Modern English How has modern English developped? (Source: Photo via Visualhunt.com)
From the 16th century onwards, Modern English began to develop and it is still evolving today.
We seperate Modern English into two periods: Early Modern English, marked by the Renaissance from 1500-1750 and Late Modern English from the 19th century and the 20th century. Nowadays, we talk of Contemporary English, Basic English, and Business English. Early Modern English marks the structure of spelling and grammar, which allows us to understand texts written by William Shakespeare. It is marked by the increasing presence of vowels.
English continues to evolve with the influence of Latin and Greek. English authors write literary texts, whereas scientific research (medicine and certain law texts) are written in Latin. This is why that words, such as, “maternity, atmosphere or skeleton” have been borrowed from Latin. Greek has equally left its mark with words, such as, “anthropology, archaeology, and geography”.
During the Renaissance, the perception of the Latin language was superior to some words, which originated from Anglo-Saxon and Germanic. The growth and importance of other European countries, such as Italy during the Renaissance left it’s mark with words such as “opera, carnival, and tarot”. Spanish has not been left behind either as Elisabeth I spoke this language.
The age of European exploration and continued colonialism thereafter was marked by significant trade and travel. English began borrowing words from a variety of languages around the world:
Dutch words such as, “yacht or wagon” Arabic words such as, “admiral, alembic, cotton, elixir, alcohol, algebra, and apricot” Hindi words such as, “curry” or “arsenic” Persian words such as, “bazaar” and Turkish words like “coffee and caviar” Native American words such as, “canoe, lama, manioc, tobacco, and chocolate” English borrows many words from different languages (Source: Photo via Visualhunt.com) Over the course of the 18th and 19th centuries, Late Modern English was marked by the growing contribution of Latin. Why? Well, more technical and scientific vocabulary was used during this industrial period and technical advance, such as “album, minimum, status, stimulus, insomnia, maximum, ultimatum, detritus, duplex, and sanatorium”.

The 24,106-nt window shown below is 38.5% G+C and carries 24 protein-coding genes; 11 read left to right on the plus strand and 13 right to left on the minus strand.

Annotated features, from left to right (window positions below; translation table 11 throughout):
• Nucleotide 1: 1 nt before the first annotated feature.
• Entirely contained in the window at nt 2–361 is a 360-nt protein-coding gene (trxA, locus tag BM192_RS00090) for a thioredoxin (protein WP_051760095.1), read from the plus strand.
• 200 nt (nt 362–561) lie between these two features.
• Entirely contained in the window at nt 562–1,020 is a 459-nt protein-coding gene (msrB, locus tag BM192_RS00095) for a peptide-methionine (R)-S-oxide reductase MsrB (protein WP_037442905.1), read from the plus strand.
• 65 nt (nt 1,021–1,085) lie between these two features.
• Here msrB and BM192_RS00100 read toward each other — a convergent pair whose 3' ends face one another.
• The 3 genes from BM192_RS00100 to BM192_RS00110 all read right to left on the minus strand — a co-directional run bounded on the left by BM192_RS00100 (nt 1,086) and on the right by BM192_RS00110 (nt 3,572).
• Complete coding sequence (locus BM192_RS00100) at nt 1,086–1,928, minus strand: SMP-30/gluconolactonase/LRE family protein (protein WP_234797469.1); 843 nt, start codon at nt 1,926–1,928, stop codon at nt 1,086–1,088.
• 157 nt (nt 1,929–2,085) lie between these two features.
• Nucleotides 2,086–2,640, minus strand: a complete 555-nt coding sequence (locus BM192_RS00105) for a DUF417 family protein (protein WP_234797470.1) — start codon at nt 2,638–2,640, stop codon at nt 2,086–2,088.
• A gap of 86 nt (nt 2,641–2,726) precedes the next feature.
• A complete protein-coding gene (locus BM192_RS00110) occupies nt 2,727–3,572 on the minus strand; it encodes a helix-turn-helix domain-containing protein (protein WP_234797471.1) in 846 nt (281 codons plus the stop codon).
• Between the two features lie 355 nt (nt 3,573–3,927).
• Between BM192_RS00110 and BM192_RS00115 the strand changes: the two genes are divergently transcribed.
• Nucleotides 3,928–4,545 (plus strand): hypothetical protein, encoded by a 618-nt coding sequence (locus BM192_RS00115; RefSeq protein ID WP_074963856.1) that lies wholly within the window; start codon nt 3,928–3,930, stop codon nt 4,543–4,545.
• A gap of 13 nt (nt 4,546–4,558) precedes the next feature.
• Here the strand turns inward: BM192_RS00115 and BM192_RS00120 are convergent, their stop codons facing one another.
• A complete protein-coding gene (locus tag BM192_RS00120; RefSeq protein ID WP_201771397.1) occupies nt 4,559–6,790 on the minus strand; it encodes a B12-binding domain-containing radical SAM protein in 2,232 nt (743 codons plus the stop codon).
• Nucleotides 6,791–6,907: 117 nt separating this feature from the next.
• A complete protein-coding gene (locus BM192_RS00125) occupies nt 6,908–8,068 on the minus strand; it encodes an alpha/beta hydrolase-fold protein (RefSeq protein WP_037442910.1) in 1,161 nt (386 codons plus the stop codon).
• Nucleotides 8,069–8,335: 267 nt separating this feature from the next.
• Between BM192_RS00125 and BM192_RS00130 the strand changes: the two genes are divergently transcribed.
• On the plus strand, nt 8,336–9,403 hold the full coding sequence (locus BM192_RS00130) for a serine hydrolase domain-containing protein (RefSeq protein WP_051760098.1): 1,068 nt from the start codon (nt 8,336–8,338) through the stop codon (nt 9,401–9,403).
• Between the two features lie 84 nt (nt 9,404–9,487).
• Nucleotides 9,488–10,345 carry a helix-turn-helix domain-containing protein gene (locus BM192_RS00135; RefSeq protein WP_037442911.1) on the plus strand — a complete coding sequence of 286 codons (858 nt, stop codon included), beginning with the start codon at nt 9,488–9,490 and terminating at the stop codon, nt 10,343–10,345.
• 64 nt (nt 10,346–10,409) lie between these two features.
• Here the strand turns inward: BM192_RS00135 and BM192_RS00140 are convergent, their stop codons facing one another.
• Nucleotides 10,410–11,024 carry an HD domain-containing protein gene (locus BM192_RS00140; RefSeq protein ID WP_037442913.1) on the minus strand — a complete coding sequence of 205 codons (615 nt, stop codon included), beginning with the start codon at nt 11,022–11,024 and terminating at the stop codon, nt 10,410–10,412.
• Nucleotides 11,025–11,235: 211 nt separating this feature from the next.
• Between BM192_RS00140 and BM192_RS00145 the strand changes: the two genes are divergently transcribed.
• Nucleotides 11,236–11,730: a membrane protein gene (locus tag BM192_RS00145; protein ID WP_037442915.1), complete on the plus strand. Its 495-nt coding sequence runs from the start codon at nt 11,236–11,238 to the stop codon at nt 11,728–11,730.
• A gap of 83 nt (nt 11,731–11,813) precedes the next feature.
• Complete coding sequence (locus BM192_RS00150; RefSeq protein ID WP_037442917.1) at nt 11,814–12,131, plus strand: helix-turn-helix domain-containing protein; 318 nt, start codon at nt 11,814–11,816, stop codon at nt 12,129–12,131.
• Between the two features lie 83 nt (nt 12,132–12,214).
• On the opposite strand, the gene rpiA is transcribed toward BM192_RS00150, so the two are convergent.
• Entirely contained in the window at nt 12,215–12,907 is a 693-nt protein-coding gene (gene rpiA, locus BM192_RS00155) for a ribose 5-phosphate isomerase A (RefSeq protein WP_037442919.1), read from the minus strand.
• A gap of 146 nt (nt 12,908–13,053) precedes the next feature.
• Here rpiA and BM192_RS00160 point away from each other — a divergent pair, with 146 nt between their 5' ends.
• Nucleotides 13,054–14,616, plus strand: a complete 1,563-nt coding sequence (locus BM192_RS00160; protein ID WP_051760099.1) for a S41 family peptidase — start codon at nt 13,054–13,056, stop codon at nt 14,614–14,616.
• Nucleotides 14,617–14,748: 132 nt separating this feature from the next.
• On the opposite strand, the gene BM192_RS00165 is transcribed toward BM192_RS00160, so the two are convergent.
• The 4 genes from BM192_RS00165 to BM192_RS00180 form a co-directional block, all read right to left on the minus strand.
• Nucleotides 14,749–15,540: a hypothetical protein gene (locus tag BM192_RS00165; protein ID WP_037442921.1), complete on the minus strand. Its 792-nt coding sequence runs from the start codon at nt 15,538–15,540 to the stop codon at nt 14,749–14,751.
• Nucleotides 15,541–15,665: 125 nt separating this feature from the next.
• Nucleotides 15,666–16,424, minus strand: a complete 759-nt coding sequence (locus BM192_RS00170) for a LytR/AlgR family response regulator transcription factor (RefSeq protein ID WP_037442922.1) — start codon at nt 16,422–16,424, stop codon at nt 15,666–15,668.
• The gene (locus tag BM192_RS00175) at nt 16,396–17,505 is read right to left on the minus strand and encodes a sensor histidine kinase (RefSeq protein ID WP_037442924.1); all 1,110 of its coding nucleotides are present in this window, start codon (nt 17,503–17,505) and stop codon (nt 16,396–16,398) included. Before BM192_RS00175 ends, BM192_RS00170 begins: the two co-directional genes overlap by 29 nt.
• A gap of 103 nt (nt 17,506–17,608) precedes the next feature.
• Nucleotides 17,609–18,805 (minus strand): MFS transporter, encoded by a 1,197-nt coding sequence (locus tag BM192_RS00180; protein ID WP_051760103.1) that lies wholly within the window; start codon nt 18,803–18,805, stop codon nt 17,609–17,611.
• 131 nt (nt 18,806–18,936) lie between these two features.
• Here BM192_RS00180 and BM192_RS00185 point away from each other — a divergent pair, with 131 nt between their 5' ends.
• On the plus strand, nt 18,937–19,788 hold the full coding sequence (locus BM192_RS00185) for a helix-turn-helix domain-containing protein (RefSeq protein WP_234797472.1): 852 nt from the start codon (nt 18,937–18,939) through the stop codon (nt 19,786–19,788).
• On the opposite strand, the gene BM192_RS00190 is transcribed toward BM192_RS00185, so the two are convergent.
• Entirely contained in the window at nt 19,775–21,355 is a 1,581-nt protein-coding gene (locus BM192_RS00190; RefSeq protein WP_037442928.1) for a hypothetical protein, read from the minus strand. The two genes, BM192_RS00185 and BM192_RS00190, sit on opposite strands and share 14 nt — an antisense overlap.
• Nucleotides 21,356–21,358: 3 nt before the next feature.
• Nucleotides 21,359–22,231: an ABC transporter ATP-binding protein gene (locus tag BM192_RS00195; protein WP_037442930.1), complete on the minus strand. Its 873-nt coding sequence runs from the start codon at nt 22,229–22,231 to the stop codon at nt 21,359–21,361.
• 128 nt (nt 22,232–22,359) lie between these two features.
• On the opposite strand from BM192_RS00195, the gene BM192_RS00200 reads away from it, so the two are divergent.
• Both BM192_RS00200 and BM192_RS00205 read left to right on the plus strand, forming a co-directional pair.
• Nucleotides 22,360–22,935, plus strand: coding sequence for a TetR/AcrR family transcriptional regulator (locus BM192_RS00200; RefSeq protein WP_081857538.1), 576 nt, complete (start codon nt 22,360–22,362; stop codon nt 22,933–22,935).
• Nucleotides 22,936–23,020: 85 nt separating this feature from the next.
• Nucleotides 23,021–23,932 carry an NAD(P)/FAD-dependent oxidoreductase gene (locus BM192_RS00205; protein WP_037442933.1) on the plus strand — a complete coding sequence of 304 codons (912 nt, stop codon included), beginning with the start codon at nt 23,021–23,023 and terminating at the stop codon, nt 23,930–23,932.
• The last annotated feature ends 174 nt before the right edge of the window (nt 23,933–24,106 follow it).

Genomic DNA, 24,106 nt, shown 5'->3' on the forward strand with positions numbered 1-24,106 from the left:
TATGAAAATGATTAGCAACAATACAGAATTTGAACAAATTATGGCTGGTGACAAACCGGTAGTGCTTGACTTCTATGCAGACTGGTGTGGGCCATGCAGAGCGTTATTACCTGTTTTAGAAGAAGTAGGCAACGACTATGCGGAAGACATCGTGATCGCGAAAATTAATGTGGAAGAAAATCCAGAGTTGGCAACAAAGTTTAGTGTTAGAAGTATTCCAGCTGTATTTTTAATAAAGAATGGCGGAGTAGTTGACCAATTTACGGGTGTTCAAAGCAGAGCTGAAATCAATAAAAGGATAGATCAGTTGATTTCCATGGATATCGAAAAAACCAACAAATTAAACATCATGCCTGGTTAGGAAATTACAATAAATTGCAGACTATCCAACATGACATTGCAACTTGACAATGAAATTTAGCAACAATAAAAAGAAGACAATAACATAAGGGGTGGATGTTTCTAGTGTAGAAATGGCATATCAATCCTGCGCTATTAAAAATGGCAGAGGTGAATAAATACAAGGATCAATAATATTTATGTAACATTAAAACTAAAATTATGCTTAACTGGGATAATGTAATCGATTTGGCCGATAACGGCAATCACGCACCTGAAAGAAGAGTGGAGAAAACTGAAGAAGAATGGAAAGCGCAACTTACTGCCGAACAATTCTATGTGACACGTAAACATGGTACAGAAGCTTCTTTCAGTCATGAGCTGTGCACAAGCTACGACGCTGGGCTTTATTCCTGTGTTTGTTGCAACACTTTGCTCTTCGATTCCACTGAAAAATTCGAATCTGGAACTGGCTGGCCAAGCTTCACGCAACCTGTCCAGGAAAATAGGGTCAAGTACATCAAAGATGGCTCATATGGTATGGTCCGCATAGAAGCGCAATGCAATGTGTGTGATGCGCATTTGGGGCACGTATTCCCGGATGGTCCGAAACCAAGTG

Modern languages, such as French and Italian always influenced English, to the point that some writers looked to launch a purification campaigns in English, but did not succeed.
It wasn’t until the end of the 18th century when the tables were turned and English took a preponderant place in international business.
The extension of English was marked by colonisation and growth of the British Empire. The English language extended into Ireland, where half the population at the end of the 18th century still spoke Irish. Nowadays, 98% of Irish people use English as their mother tongue.
In North America (Canada and the United States), English witnessed real expansion throughout colonisation. British English evolved into American English, with different pronunciations and different lexicon. We can witness these differences in Anglophone media, film and literature.
The colonisation of South Africa and Australia led to the introduction of English, by convicts who borrowed a few words from the aboriginal language, such as “boomerang, kangaroo, and wombat”.
In 1940, Churchill desired the creation of Basic English, with 580 words, to make English the most unique language worldwide.
Moreover, Churchill inspired many famous English quotations, for example,
“You have enemies? Good. That means you’ve stood up for something, sometime in your life”.
Nowadays and since the start of the 20th century, we speak Contemporary English with a lexical field of nearly one million words.
Its international influence is such that English has become both the reference language for business and culture.
And English is the language the most spoken worldwide!